Pullapilly: We had Mexico on that campus. We had Montenegro on that campus. We had the coupon facilities on that campus.
Gaudet: We found every small nook and took advantage of it. We were able to do a couple of days at a grocery store and a day at the airplane hangar. But the heart of the movie was all shot on this one campus.
Pullapilly: I don’t think anyone realized how many different looks we pulled off. Our production designer Jennifer Klide did an incredible job of trying to be as creative with such a limited budget to work with to find ways to make everything look different.
MF: Was Vince Vaughn’s postal inspector character part of the real story?
Gaudet: The true story did involve postal inspectors. This detective in Phoenix had teamed up with postal inspectors. It involved a postal inspector S.W.A.T. team. All of those aspects are true to the story. Then it was us taking a deep dive into postal inspectors, talking with a postal inspector. We were going off of this theme where these two women felt very undervalued and discounted like a coupon, but so do both of the male characters that Paul and Vince play. We realized that they felt undervalued. Within law enforcement, postal inspectors are not held in as high regard, or they’re just not known like the FBI or the CIA. But the reality is, the postal inspectors were the very first law enforcement agency in the history of our country.
Pullapilly: And they’re baddasses. You should see some of the videos online of postal inspectors. They’re incredible.
Gaudet: They took down the Unabomber. They are involved in a lot of big cases because so many crimes involve the mail. It was us realizing that these guys are badass, but they’re not viewed that way, and there is comedy to be had there. Vince’s character comes in justice is very much his core value, but everyone else around him is like, wait, what’s a postal inspector?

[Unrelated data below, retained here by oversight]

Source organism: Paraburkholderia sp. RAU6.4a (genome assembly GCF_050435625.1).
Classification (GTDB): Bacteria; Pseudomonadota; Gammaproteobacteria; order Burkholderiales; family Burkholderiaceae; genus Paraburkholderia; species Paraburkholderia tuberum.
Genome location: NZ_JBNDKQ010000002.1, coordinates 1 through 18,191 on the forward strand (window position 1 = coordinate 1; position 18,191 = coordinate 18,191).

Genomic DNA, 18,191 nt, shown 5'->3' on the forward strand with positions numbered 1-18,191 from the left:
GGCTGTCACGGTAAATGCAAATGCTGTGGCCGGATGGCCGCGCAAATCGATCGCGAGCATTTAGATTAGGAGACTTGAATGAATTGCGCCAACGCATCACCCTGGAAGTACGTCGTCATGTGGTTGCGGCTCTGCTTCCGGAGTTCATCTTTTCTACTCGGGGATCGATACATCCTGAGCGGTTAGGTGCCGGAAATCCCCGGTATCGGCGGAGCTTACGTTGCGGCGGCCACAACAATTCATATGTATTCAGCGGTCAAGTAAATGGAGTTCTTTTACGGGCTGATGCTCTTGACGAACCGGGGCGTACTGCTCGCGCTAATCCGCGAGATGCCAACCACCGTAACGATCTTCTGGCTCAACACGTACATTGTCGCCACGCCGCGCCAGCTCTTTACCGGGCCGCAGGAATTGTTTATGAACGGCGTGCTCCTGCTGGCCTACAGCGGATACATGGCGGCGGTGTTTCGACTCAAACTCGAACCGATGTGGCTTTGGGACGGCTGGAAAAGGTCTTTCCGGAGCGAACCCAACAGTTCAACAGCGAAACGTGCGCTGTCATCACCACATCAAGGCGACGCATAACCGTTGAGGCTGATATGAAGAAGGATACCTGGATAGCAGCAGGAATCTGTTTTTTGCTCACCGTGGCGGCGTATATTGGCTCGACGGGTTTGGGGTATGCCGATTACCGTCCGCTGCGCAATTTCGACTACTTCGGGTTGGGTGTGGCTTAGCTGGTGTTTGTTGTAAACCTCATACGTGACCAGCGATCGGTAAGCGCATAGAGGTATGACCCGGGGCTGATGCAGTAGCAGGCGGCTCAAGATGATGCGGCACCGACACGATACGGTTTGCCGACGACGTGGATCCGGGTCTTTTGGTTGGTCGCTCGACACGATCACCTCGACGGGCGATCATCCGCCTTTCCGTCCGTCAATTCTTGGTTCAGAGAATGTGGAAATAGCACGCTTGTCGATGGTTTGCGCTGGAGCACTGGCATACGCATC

MF: Can you recommend another film directed or co-directed by a woman for viewers to seek out?
Pullapilly: I think Kimberly Peirce who directed ‘Boys Don’t Cry,’ is an amazing filmmaker. I think what she did with that movie is spectacular because it opened my eyes to a world I didn’t know before. It was so raw and real that it moved me profoundly and inspired me to want to push the limits of storytelling, to be able to make an impact on the lives of other people. I admire her greatly.
Gaudet: I think what is excited to us is to see somebody like Patty Jenkins who goes from smaller films like we’ve started at, to something like ‘Wonder Woman’ but on her own terms. We’re always looking for directors to admire who do that - go from a smaller budget to a bigger budget, but do it on their own terms and still bring their own vision to it. That’s always inspiring.
Boys Don't Cry - directed by Kimberly Peirce
Inspired by the brutal murder of Brandon Teena, a trans man living in rural Nebraska, Peirce’s breaktrhough drama received critical acclaim and Hilary Swank won the Oscar win for Best Actress. Although its approach and cisgender casting is dated now, the film was a watershed moment for trans representation in cinema upon its release.
Monster - directed by Patty Jenkins
Before breaking records with her pair of Wonder Woman films for DC, Jenkins wrote and directed this powerful drama inspired by the real-life story of serial killer Aileen Wuornos. The film was released to wide-spread critical acclaim, and Charlize Theron won the Oscar for Best Actress for her complex portrayal of Wuornos.